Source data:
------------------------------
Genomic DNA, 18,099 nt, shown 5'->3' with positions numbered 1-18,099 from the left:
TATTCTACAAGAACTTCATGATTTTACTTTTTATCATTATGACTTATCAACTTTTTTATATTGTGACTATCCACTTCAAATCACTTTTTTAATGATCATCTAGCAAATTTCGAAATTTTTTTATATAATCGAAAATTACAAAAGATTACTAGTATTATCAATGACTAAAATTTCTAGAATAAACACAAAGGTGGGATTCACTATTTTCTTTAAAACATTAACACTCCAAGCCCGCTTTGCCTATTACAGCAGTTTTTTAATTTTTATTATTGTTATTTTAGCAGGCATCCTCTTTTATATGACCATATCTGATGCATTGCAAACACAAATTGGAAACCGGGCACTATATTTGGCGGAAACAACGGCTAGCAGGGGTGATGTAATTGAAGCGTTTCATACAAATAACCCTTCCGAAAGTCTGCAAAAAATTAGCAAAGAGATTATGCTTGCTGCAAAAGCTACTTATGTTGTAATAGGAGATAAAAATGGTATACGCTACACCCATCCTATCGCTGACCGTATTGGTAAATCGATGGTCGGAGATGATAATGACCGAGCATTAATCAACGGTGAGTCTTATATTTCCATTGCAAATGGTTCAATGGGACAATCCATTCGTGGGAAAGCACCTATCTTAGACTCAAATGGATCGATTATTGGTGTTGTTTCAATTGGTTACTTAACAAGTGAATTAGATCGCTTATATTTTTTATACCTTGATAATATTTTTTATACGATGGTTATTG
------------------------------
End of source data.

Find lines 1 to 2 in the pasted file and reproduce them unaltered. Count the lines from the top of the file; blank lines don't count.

Genomic DNA, 18,099 nt, shown 5'->3' with positions numbered 1-18,099 from the left:
TATTCTACAAGAACTTCATGATTTTACTTTTTATCATTATGACTTATCAACTTTTTTATATTGTGACTATCCACTTCAAATCACTTTTTTAATGATCATCTAGCAAATTTCGAAATTTTTTTATATAATCGAAAATTACAAAAGATTACTAGTATTATCAATGACTAAAATTTCTAGAATAAACACAAAGGTGGGATTCACTATTTTCTTTAAAACATTAACACTCCAAGCCCGCTTTGCCTATTACAGCAGTTTTTTAATTTTTATTATTGTTATTTTAGCAGGCATCCTCTTTTATATGACCATATCTGATGCATTGCAAACACAAATTGGAAACCGGGCACTATATTTGGCGGAAACAACGGCTAGCAGGGGTGATGTAATTGAAGCGTTTCATACAAATAACCCTTCCGAAAGTCTGCAAAAAATTAGCAAAGAGATTATGCTTGCTGCAAAAGCTACTTATGTTGTAATAGGAGATAAAAATGGTATACGCTACACCCATCCTATCGCTGACCGTATTGGTAAATCGATGGTCGGAGATGATAATGACCGAGCATTAATCAACGGTGAGTCTTATATTTCCATTGCAAATGGTTCAATGGGACAATCCATTCGTGGGAAAGCACCTATCTTAGACTCAAATGGATCGATTATTGGTGTTGTTTCAATTGGTTACTTAACAAGTGAATTAGATCGCTTATATTTTTTATACCTTGATAATATTTTTTATACGATGGTTATTG